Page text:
In Australia, Pay As You Go withholding (PAYG) arrangements replaced Pay as You Earn arrangements when the new tax system was introduced in July 2000. The new arrangements did not confine themselves to employment arrangements and also replaced the Prescribed Payments System and the Reportable Payments System.
PAYG (or pay-as-you-go) is the Australian Taxation system for withholding taxation from employees, and other payees, in their regular payments from employers, and other payers, for example superannuation funds. It is used to collect income tax, Higher Education Loan Programme (HELP) repayments and Medicare payments.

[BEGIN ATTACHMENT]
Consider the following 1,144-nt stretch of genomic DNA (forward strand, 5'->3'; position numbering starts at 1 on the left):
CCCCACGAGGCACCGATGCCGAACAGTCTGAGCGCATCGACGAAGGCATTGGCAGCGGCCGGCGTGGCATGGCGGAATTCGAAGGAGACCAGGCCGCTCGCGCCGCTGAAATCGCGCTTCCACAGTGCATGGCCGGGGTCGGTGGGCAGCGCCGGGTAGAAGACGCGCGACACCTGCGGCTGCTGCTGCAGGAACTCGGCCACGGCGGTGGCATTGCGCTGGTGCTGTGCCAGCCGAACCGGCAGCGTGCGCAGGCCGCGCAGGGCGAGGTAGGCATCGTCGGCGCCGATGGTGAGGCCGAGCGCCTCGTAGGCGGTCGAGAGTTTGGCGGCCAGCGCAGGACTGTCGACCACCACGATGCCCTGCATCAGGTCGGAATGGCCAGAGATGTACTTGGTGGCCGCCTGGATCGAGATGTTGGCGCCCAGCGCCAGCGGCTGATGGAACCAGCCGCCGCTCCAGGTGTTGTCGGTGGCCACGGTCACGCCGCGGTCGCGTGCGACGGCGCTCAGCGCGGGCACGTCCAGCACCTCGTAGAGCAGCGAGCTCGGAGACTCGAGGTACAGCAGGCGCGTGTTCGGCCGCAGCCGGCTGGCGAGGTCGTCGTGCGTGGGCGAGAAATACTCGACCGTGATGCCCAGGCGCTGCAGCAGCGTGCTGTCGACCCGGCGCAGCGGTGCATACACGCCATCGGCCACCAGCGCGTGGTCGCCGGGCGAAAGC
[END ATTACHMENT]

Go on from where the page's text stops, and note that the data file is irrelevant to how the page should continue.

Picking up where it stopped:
The system calculates an annual income on the basis of a weekly or fortnightly payment. The appropriate level of taxes and payments are then withheld and passed on to the Australian Taxation Office (ATO). For employees with only a single job, the level of taxation at the end of the year is close to the amount due, before deductions are applied. Discrepancies and deduction amounts are declared in the annual income tax return and will be part of the refund which follows after annual assessment, or alternatively reduce the taxation debt that may be payable after assessment. For an employee's primary job, the withholding tax rate is lower because of the existence of a tax-free threshold in Australia. All other work has tax withheld based on a rate that excludes the tax-free threshold.